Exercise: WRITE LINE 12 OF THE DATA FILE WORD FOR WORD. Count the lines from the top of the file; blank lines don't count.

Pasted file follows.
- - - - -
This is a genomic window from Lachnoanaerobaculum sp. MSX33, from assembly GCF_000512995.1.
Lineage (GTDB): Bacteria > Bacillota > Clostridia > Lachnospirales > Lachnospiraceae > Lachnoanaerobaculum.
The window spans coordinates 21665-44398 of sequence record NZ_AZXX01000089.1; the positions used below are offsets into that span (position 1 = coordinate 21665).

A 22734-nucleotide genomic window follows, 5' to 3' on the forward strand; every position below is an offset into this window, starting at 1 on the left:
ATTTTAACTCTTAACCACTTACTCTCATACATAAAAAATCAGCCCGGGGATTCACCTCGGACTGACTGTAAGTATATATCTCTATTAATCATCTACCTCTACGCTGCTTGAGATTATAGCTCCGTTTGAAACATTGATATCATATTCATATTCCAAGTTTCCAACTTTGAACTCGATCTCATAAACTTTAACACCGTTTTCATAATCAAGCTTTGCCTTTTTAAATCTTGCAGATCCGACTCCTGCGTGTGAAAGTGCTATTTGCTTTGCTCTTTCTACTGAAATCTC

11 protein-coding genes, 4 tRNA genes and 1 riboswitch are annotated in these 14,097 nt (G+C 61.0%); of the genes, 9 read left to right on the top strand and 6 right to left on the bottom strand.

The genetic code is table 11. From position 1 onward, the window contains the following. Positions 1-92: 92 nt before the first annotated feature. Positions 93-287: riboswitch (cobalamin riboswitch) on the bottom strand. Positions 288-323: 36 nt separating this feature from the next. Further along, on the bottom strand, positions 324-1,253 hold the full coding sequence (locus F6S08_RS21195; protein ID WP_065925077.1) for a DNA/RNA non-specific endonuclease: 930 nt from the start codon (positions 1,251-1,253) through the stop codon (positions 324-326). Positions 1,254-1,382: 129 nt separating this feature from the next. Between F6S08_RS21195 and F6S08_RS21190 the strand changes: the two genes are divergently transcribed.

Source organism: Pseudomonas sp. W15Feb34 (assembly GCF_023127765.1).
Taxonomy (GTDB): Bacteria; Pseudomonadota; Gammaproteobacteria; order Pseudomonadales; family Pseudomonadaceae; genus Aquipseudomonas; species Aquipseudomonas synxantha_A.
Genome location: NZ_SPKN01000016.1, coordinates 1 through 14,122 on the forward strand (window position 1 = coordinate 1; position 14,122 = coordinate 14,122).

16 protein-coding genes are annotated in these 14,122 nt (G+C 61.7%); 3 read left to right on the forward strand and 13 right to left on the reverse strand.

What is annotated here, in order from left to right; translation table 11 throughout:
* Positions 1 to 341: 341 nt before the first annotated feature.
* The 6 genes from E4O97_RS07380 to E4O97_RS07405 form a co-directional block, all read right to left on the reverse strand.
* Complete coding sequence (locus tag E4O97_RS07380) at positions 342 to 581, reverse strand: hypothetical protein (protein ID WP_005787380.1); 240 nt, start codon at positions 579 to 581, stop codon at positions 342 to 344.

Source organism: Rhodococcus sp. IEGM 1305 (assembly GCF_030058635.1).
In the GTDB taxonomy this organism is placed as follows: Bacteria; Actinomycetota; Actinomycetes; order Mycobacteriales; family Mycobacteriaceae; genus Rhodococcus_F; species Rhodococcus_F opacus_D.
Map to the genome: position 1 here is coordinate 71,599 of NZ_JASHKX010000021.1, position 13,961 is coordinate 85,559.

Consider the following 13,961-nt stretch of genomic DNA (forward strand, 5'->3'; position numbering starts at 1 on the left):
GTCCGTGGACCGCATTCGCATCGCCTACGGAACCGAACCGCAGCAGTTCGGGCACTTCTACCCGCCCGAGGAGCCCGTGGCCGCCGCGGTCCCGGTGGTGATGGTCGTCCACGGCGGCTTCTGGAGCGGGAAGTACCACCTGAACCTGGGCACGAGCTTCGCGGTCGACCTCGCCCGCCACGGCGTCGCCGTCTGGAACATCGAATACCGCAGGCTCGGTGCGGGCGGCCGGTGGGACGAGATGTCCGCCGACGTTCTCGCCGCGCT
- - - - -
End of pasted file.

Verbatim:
What is annotated here, in order from left to right; translation table 11 throughout: